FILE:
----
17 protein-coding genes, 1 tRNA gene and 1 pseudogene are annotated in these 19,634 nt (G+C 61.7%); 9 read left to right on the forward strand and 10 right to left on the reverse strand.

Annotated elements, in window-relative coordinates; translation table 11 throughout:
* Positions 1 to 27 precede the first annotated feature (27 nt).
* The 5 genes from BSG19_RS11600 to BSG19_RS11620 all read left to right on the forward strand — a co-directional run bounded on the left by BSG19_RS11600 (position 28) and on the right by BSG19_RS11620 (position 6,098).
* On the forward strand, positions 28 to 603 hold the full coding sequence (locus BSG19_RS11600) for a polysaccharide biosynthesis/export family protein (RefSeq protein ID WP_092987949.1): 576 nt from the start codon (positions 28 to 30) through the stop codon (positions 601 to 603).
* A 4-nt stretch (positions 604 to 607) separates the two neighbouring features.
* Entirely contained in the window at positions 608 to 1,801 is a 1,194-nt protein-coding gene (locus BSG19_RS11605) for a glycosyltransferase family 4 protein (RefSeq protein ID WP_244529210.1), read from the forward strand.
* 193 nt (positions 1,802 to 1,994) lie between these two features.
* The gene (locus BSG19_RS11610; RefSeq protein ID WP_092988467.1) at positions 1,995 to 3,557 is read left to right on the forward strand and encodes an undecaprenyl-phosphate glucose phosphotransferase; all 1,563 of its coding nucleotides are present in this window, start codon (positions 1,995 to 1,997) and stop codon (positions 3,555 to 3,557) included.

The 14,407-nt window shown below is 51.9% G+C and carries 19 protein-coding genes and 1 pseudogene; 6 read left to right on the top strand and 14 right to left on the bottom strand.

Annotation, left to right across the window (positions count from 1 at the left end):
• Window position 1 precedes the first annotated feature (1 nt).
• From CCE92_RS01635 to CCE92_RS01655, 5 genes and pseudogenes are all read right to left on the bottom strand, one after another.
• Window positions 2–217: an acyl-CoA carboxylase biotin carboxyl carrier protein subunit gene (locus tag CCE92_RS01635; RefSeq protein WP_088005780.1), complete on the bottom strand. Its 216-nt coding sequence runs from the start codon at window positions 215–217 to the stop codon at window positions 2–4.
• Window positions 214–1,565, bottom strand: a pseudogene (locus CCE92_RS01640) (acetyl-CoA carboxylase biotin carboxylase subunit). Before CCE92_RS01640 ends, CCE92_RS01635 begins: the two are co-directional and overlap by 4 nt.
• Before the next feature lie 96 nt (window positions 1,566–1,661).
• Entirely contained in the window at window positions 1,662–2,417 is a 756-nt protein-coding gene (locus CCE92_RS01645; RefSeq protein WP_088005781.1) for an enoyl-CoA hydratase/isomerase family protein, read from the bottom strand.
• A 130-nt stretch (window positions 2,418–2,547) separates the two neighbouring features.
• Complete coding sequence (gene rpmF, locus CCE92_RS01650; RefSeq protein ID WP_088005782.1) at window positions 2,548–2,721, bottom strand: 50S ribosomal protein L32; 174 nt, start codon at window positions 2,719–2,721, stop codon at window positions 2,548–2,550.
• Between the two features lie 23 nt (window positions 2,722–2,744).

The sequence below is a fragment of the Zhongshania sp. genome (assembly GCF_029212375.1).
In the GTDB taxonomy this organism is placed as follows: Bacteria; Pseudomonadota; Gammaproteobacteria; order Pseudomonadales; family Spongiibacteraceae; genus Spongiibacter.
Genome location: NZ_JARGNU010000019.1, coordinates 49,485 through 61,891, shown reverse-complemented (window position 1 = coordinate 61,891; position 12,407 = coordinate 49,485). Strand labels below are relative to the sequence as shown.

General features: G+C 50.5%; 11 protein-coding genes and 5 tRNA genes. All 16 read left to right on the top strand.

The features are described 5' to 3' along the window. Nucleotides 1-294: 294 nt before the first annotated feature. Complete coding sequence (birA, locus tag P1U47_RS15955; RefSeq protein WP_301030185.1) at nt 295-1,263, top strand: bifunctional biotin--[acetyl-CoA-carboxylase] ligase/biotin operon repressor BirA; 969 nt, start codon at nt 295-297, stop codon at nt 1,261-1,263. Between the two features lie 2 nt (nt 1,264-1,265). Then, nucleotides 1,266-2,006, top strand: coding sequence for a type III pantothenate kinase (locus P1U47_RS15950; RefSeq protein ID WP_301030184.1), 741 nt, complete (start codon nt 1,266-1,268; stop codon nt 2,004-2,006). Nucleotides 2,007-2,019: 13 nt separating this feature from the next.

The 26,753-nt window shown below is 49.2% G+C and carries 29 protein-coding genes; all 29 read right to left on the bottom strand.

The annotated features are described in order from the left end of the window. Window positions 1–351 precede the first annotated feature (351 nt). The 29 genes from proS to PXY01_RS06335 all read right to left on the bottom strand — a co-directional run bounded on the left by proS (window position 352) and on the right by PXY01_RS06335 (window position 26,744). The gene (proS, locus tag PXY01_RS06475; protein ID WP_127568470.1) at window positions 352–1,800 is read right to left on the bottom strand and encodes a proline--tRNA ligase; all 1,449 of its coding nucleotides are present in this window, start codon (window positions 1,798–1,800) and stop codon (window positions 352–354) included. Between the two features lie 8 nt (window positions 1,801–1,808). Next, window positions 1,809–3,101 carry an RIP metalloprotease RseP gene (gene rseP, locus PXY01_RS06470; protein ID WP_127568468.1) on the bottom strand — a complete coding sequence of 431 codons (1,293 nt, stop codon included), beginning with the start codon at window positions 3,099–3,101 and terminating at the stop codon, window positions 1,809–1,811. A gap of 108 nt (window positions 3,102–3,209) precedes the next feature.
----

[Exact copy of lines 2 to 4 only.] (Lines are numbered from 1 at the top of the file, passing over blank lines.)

Annotated elements, in window-relative coordinates; translation table 11 throughout:
* Positions 1 to 27 precede the first annotated feature (27 nt).
* The 5 genes from BSG19_RS11600 to BSG19_RS11620 all read left to right on the forward strand — a co-directional run bounded on the left by BSG19_RS11600 (position 28) and on the right by BSG19_RS11620 (position 6,098).